• The teapot is given a final firing to cone 018.
    • The back of the watch case is decorated with an etching made by incising the clay surface.
    • The work is completed with overglazes and cold finishes of metallic luster and clear porcelain glazes to face, paws and costume.
  • Displayed at the Morgan Contemporary Glass Gallery, Philadelphia, PA, show entitled Teapot! Eighth National Invitational Exhibit.
  • Date: 2013.
  • Size:  12.0"  x  9.5"   x  7.0".
  • Museum purchase by Kamm Teapot Foundation, Sparta, NC.
  • Sold.

ENLARGED VIEWS

 

 

Enlarged view.

 

Enlarged view.

 

Enlarged view.

 

 


CREATIVE PROCESS

 

 

 

   Silk-screened clockface on round clay slab.

 

  • Two  nine-inch round clay slabs are cut using a preformed template of tagboard.
  • One side of each slab is covered in white glaze. On one of them, a silk-screened image of a clockface is applied over the white base, as shown.
  • Both are allowed to dry partially to the leather-hard state. They are then rewetted on the unglazed and undecorated side. This makes the slabs flexible so they can be worked to reshape them to the convex forms of a watch face and backing, respectively.

Return to top

 

    Back legs added.

  • The two newly-formed convext clay slabs are united by slip and score method.  The seam is reenforced with a cord of extruded clay, fixed in place by the same technique.
  • The hind legs, as demonstrated here, are sculpted and appended permanently upon the clock face and backing.

Return to top

 

Structural design completed except for the Elizabthan collar.

  • Additional clay structures are made and affixed during construction, such as the forepaws, neck support for the delicate collar, shoulder and front paw robing (made of thin clay sheets), handle, watch winder (upon which knurls are sculpted).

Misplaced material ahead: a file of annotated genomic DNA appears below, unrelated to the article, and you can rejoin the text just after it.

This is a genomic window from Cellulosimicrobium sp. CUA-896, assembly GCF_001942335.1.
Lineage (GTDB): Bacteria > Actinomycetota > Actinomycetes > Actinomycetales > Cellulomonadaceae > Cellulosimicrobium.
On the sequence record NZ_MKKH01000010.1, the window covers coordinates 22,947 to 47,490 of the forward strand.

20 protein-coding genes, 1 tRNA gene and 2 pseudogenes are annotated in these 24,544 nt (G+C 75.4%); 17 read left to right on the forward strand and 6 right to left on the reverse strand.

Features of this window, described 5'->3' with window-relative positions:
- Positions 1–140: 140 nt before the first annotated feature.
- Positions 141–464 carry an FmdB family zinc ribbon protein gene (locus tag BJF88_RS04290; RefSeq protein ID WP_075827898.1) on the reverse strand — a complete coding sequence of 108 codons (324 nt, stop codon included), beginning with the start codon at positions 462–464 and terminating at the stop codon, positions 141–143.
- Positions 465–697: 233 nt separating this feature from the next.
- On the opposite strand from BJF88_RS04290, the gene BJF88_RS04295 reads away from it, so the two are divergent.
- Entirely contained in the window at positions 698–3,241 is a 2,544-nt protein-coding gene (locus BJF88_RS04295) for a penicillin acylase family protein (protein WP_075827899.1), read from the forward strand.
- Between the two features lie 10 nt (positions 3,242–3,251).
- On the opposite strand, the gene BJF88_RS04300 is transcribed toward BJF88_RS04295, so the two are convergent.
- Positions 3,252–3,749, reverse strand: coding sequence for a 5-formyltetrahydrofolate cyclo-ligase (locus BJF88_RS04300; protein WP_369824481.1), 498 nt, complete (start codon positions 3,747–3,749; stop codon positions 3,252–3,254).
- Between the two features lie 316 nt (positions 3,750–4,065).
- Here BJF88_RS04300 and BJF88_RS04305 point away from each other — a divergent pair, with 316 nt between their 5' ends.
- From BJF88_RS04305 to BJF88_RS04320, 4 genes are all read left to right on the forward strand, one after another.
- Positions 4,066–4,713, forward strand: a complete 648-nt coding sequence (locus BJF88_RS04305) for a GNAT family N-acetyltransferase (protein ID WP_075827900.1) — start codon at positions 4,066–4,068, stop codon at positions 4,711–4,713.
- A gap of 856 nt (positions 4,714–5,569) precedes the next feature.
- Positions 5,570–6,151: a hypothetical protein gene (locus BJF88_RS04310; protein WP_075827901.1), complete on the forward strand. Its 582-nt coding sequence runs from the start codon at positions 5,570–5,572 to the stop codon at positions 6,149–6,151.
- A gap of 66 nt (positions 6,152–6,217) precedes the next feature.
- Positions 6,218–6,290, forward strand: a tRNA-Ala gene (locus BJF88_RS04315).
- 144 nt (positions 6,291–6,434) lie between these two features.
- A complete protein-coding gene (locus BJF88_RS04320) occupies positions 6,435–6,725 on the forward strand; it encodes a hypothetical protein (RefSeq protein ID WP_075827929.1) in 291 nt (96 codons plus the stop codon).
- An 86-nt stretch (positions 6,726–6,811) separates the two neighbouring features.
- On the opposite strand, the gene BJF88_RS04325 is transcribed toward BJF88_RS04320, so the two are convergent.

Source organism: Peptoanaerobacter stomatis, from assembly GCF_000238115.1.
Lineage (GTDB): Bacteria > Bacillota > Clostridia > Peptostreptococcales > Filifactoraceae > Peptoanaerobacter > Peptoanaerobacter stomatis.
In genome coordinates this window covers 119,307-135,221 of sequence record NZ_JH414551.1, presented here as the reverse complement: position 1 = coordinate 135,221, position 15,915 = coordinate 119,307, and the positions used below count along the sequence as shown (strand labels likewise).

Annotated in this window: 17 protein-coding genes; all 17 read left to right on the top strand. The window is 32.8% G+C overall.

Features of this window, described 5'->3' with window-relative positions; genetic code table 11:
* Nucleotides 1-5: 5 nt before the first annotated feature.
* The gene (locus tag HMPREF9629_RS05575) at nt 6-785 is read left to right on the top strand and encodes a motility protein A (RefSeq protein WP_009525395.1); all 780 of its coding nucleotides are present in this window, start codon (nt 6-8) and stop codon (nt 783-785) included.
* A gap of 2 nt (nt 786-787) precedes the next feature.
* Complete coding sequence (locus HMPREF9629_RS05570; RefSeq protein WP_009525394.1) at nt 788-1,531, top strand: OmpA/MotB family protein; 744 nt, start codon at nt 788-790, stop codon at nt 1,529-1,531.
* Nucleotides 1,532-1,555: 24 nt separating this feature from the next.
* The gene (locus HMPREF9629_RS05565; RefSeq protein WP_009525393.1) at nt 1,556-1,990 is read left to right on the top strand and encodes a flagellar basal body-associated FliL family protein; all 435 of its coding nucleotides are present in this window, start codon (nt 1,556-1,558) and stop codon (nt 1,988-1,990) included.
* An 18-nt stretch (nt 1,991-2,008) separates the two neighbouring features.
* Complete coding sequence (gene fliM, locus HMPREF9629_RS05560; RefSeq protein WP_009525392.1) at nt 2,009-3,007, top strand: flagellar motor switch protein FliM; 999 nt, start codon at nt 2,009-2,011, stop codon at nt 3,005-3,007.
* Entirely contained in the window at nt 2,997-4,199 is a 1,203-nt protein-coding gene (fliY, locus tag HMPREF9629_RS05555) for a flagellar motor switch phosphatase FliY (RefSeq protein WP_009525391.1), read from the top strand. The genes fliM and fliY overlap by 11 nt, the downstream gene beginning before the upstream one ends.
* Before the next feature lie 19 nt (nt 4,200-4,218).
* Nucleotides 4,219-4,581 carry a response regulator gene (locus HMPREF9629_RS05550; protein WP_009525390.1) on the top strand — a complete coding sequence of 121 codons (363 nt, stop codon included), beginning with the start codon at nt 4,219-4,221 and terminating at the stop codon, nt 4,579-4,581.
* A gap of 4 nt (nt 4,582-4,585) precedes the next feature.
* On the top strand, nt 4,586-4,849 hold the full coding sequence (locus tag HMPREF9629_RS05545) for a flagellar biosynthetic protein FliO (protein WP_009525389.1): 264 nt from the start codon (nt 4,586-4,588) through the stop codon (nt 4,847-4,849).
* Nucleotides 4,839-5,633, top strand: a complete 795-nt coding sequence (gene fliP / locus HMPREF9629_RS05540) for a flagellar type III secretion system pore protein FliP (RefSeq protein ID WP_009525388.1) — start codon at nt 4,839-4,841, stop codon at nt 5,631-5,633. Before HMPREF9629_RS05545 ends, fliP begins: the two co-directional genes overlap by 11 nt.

• Further, a large piece of clay is sculpted in the form of the hare's head with a projection at its bottom intended to fit into the opening in the teapot body, where it will serve as the lid. The head is hollowed to ensure against damaage during kiln firing.

Return to top

 

Collar formed of lace soaked in clay slip is added.

  • A delicate Elizabethan collar is fashioned of clay using a technique called lace draping. Cotton lace is dipped in clay slip and modelled into the form of the collar's folds. After firing, the lace will burn off, leaving the clay collar form in place. Here the collar has been formed, but not yet fired, and is in place atop the supporting neck ring. Additional cotton lace decorations are applied to the cuffs of the hare's garment, using the same method.

Return to top

 

Back view showing etching on watch backing.

  • An ethcing is incised on the back of the teapot (backing of the watch) for its decorative impact..  The work is thoroughly air-dried to the bisque state and fired to cone 04.

Return to top

 

 

After firing, detailed decorative coloration is done with glazes and lusters. A decorated tile base is applied to complete the work.  added.

 

  • Clear glaze is applied to the eyes and air-brushed onto the lace collar. Colored glazes are hand-painted extensively as needed. Black glaze adds hour, minute and second hands.
  • Refiring is done to cone 04.
  • Gold luster is applied to handle, spout, watch backing (enhancing the incised etching), and outer rim. Opalescent luster is painted on the clock face.
  • The free-form clay flag is hung from the spout.
  • A flat clay tile, predecorated with clockface design, is added as the teapot's supporting base.
  • Final firing is done to cone 018.
  • Cold finishes of overglazing, metallic luster and clear porcelain glaze complete the work.

 


Return to top